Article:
Many NELC Fellows just completed a major collaboration to produce a new book exploring the laws and policies supporting the shift to a new economy. Covering a variety of areas from food to energy to the commons and Earth rights, the book addresses the laws and values for undertaking comprehensive system change. NELC Fellows contributing to the book include NELC co-founders, Melissa Scanlan and Gus Speth, along with Shalanda Baker, David Bollier, Kevin Jones, Janelle Orsi, Laurie Ristino, Linda Sheehan, Jennifer Taub, and Mary Christina Wood. Additional authors joining the fellows are Jedediah Purdy, Mark James, Diana Winters, and Catherine Iorns Magallanes. NELC director, Melissa Scanlan, is the editor of the volume. To schedule a book talk, contact Becca Milaschewski, firstname.lastname@example.org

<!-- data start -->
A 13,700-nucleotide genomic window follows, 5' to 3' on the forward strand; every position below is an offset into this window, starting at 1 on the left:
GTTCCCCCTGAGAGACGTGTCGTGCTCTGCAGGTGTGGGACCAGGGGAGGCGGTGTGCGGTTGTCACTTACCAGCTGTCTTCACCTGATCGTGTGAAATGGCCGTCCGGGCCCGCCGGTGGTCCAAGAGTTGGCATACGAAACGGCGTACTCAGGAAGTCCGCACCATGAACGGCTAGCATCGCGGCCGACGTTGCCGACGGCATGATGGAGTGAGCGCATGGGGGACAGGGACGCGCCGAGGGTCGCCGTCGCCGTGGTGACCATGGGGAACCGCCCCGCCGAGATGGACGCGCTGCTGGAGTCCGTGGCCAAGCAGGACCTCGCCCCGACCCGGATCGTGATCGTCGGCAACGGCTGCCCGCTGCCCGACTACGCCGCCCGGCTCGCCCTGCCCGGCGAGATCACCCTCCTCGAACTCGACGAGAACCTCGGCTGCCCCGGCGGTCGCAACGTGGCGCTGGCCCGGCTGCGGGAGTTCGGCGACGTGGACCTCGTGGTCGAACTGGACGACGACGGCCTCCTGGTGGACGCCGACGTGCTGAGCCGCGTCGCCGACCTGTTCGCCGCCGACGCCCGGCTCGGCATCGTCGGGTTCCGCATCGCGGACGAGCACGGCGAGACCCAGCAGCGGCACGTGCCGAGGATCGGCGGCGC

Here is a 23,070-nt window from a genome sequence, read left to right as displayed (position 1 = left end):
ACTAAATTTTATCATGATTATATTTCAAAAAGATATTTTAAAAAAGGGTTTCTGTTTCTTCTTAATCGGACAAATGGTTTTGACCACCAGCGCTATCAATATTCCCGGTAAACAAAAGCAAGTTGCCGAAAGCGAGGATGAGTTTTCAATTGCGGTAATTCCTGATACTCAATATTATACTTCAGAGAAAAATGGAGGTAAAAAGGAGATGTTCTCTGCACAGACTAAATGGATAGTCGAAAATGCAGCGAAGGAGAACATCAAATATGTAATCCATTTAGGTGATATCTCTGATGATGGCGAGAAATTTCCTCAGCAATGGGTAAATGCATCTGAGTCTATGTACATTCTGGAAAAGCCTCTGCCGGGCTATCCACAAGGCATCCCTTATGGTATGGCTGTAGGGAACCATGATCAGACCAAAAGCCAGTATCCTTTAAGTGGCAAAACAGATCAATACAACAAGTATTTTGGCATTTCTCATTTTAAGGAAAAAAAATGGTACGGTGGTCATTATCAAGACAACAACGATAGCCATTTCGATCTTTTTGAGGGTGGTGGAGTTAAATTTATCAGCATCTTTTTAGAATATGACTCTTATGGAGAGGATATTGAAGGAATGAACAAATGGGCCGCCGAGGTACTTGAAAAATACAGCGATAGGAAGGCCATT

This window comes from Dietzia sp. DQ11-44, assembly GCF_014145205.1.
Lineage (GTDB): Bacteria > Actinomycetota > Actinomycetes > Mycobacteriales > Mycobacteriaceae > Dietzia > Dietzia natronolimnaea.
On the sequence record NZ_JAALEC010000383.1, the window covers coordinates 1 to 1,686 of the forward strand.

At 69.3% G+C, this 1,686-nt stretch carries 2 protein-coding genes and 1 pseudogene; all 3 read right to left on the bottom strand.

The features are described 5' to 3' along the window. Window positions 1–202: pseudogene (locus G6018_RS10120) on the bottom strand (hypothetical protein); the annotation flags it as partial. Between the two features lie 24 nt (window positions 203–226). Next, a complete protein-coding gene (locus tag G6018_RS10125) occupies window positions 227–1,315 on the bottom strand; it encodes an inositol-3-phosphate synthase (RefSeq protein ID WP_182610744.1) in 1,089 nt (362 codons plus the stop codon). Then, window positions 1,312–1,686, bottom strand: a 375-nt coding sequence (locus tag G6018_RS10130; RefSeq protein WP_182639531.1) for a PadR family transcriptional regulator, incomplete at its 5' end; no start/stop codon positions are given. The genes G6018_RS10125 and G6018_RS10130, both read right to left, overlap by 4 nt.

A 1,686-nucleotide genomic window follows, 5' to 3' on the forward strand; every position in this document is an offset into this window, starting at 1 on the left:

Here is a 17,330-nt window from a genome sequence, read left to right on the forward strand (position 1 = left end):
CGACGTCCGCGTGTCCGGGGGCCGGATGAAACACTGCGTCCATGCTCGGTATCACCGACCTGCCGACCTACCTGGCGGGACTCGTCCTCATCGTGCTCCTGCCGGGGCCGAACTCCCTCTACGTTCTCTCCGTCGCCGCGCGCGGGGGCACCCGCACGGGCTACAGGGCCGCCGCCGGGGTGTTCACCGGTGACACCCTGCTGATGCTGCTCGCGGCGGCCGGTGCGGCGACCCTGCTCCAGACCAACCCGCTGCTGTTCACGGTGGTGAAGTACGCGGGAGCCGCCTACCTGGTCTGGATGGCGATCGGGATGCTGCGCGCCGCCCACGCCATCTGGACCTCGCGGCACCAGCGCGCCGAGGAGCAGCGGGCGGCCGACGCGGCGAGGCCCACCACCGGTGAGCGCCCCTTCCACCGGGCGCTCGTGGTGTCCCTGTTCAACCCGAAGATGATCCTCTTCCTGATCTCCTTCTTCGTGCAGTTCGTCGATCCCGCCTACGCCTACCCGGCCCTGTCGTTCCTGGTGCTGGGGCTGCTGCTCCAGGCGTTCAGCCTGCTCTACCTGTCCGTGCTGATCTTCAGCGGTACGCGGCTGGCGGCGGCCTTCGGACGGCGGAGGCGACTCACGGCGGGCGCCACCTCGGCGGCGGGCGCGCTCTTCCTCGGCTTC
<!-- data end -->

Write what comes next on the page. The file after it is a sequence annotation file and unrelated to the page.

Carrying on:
Law and Policy for a New Economy: Sustainable, Just, and Democratic, (Melissa K. Scanlan ed., Edward Elgar, 2017)
E-book version available here: https://www.elgaronline.com/view/9781786434517.xml
Trump’s highly anticipated Supreme Court pick, conservative Judge Neil Gorsuch, recently assumed his position in the nation’s highest court. What does this imply for environmental law going forward? New Economy Law Center Fellow Pat Parenteau provides some insight into this question in the following opinion piece for Grist.
Patrick Parenteau. “Gorsuch likely to be skeptical of environmental rules, but that could bite Trump, too,” Grist, February 3, 2017, http://grist.org/politics/gorsuch-likely-to-be-skeptical-of-environmental-rules-but-that-could-bite-trump-too/